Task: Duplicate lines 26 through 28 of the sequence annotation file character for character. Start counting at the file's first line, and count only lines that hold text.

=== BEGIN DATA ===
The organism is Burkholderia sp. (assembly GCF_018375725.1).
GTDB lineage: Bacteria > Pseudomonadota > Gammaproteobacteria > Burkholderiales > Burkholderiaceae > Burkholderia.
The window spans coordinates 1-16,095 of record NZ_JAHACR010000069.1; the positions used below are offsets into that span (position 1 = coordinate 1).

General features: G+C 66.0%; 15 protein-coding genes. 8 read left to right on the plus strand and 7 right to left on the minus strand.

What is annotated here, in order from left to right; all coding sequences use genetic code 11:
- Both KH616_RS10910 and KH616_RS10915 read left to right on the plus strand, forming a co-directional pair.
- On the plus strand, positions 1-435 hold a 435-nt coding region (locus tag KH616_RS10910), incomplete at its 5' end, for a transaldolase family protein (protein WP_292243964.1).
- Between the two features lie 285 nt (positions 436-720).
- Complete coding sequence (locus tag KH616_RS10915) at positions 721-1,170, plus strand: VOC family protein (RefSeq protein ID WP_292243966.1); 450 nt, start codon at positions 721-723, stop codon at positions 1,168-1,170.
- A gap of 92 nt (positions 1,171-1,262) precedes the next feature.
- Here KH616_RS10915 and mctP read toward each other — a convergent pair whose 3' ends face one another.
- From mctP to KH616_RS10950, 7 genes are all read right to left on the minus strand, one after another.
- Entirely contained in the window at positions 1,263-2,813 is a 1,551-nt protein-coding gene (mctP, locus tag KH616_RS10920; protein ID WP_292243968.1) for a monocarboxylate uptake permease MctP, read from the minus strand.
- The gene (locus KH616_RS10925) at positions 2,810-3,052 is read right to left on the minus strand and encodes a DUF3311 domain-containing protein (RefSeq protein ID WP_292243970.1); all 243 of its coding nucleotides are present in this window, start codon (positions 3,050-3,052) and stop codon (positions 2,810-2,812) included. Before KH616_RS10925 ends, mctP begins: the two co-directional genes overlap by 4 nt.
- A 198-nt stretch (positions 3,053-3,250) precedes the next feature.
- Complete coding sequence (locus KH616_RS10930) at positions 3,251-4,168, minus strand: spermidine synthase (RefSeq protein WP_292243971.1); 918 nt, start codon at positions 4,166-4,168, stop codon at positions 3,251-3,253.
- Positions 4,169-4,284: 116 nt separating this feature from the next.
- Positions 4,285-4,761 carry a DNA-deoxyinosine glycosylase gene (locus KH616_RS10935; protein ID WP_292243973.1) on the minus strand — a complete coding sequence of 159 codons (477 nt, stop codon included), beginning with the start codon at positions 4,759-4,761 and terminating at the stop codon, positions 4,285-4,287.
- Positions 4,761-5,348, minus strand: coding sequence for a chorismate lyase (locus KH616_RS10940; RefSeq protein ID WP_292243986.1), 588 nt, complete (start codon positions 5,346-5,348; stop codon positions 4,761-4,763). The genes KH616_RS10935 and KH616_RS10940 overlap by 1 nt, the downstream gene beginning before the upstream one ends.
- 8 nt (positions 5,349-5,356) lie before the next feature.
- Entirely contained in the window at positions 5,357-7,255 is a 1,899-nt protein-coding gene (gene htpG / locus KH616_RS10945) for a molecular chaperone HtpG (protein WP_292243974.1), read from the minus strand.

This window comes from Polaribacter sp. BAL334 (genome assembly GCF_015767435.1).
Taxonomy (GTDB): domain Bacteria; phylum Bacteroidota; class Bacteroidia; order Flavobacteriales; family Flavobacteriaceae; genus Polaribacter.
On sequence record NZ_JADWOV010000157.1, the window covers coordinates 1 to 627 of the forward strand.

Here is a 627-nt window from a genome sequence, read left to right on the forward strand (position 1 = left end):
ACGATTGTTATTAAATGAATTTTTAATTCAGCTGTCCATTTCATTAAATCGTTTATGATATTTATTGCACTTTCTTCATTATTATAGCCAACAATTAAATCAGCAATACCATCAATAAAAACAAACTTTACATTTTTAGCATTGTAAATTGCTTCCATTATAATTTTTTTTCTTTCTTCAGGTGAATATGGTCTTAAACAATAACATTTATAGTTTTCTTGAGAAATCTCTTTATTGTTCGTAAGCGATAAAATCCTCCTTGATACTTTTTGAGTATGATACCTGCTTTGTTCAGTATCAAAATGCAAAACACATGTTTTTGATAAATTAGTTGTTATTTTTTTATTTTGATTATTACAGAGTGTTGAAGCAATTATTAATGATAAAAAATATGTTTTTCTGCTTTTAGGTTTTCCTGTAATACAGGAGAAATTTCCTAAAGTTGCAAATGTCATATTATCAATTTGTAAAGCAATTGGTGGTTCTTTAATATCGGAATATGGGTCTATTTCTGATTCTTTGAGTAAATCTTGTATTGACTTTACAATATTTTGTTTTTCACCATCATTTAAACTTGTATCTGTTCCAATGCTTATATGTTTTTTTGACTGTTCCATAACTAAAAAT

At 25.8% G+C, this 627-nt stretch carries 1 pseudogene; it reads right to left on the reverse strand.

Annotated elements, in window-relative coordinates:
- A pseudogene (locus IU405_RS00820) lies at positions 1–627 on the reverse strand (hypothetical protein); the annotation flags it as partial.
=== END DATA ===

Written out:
ACGATTGTTATTAAATGAATTTTTAATTCAGCTGTCCATTTCATTAAATCGTTTATGATATTTATTGCACTTTCTTCATTATTATAGCCAACAATTAAATCAGCAATACCATCAATAAAAACAAACTTTACATTTTTAGCATTGTAAATTGCTTCCATTATAATTTTTTTTCTTTCTTCAGGTGAATATGGTCTTAAACAATAACATTTATAGTTTTCTTGAGAAATCTCTTTATTGTTCGTAAGCGATAAAATCCTCCTTGATACTTTTTGAGTATGATACCTGCTTTGTTCAGTATCAAAATGCAAAACACATGTTTTTGATAAATTAGTTGTTATTTTTTTATTTTGATTATTACAGAGTGTTGAAGCAATTATTAATGATAAAAAATATGTTTTTCTGCTTTTAGGTTTTCCTGTAATACAGGAGAAATTTCCTAAAGTTGCAAATGTCATATTATCAATTTGTAAAGCAATTGGTGGTTCTTTAATATCGGAATATGGGTCTATTTCTGATTCTTTGAGTAAATCTTGTATTGACTTTACAATATTTTGTTTTTCACCATCATTTAAACTTGTATCTGTTCCAATGCTTATATGTTTTTTTGACTGTTCCATAACTAAAAAT

At 25.8% G+C, this 627-nt stretch carries 1 pseudogene; it reads right to left on the reverse strand.

Annotated elements, in window-relative coordinates: